Friday, January 11, 2013

The Steampunk Bible

The Steampunk Bible: An Illustrated Guide to the World of Imaginary Airships, Corsets and Goggles, Mad Scientists and Strange Literature
by Jeff Vandermeer and S.J. Chambers [809.387 Van]

In his opening chapter to The Steampunk Bible, editor Jeff Vandermeer recalls the definition of Steampunk that he came up with a few years ago as the genre was first gaining in popularity:
STEAMPUNK = Mad Scientist Inventor [invention (steam x airship or metal man / baroque stylings) x (pseudo) Victorian setting] + progressive or reactionary politics x adventure plot.
Steampunk as a term has only existed since the late 1980s, but Steampunk as a form of written or visual entertainment has existed in a variety of forms for decades. Imagine the 1960s television series The Wild Wild West, with secret service agents James West and Artemus Gorden going after mad scientists trying to take over the late 1800s America with steam-powered robots. Or picture feature films such as The League of Extraordinary Gentlemen, set in Victorian times, but involving famous historical and/or literary figures using technologies that are decades ahead of their time. Steampunk is also something of a social movement -- involving people who don't read the books or watch the movies that have been heavily influenced by Steampunk trends. There is an extensive subculture of fans who like to dress up in Steampunk finery and roleplay as if they were living in a world patterned after the visual stylings of Jules Verne's 20,000 Leagues Under the Sea, with retro-futuristic submersibles, electric rayguns, plucky female airship pilots, crazed mad scientists and high adventure in the late 1800s. The Steampunk Bible does a terrific job of providing readers with a detailed background on Steampunk's origins, and what the current movers and shakers in the world of steampunk are up to. Crammed with gorgeous color illustrations, this lovely book will engage your imagination for hours, as you contemplate how you can add bits of clockwork gears or ornate keys to your wardrobe for a touch of "out of time" -- or you can look back at the many elements of literary history which featured elements that were precursors to today's steampunk -- the "steam man of the prairie" featured in early American dime novels, for instance. The Steampunk Bible was a 2012 Hugo Award nominee in the non-fiction category -- and well-deserved its nomination. If you're familiar with the Steampunk genre, you'll definitely enjoy this one. If you're unfamiliar with Steampunk, I recommend this book as an exemplary introduction to an increasingly popular subculture in today's world. [If you enjoy this, you may also wish to check out the Thrilling Airship Adventures: The World of Steampunk booklist from my Nov/Dec 2012 booktalk at Bethany and Gere branches. Another very similar book that came out a year after the Steampunk Bible was entitled Steampunk: An Illustrated History of Fantastical Fiction, Fanciful Film and Other Victorian Visions -- I also recommend this one!] -- recommended by Scott C. - Bennett Martin Public Library [Subscribe to Scott's monthly booklist newsletter It's All Geek to Me! - on the Books, Movies & More newsletter sign-up page].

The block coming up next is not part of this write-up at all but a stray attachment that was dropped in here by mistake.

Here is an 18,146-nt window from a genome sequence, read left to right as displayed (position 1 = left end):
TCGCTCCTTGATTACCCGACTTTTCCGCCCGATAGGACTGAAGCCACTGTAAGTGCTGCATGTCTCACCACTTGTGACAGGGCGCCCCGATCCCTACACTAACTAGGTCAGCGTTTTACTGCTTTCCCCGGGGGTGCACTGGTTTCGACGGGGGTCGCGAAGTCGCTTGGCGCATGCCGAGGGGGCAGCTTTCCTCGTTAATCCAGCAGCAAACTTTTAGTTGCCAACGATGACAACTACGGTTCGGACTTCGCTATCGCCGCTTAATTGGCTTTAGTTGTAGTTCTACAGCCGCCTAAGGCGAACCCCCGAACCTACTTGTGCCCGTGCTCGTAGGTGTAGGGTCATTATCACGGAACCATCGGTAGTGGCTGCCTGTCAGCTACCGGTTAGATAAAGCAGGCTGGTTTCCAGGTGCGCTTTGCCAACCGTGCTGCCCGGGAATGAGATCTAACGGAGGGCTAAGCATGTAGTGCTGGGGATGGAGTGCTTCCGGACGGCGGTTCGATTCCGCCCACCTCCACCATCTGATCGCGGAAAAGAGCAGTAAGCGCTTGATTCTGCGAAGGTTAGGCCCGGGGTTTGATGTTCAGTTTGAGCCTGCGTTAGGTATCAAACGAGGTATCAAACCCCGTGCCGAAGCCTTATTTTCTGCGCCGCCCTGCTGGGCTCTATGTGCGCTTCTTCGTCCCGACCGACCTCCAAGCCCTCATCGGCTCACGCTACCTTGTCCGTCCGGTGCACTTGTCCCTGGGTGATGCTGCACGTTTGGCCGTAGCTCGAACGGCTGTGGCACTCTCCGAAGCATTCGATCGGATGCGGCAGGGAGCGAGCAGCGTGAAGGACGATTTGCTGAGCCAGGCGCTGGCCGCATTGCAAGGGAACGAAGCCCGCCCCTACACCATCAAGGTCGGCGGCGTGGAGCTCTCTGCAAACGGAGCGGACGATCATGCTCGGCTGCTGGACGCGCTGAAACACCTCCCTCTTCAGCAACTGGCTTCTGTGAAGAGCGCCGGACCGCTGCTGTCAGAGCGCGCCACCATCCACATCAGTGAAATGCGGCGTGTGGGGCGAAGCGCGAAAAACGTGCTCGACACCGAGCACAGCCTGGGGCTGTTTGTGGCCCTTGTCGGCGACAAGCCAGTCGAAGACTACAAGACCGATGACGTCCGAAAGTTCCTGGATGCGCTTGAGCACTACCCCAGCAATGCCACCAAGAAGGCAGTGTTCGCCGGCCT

[Also available in downloadable audio, book-on-cd, downloadable E-book and Large Print formats.]

[ official Steampunk Bible web site and blog ]

Have you read this one? What did you think? Did you find this review helpful?

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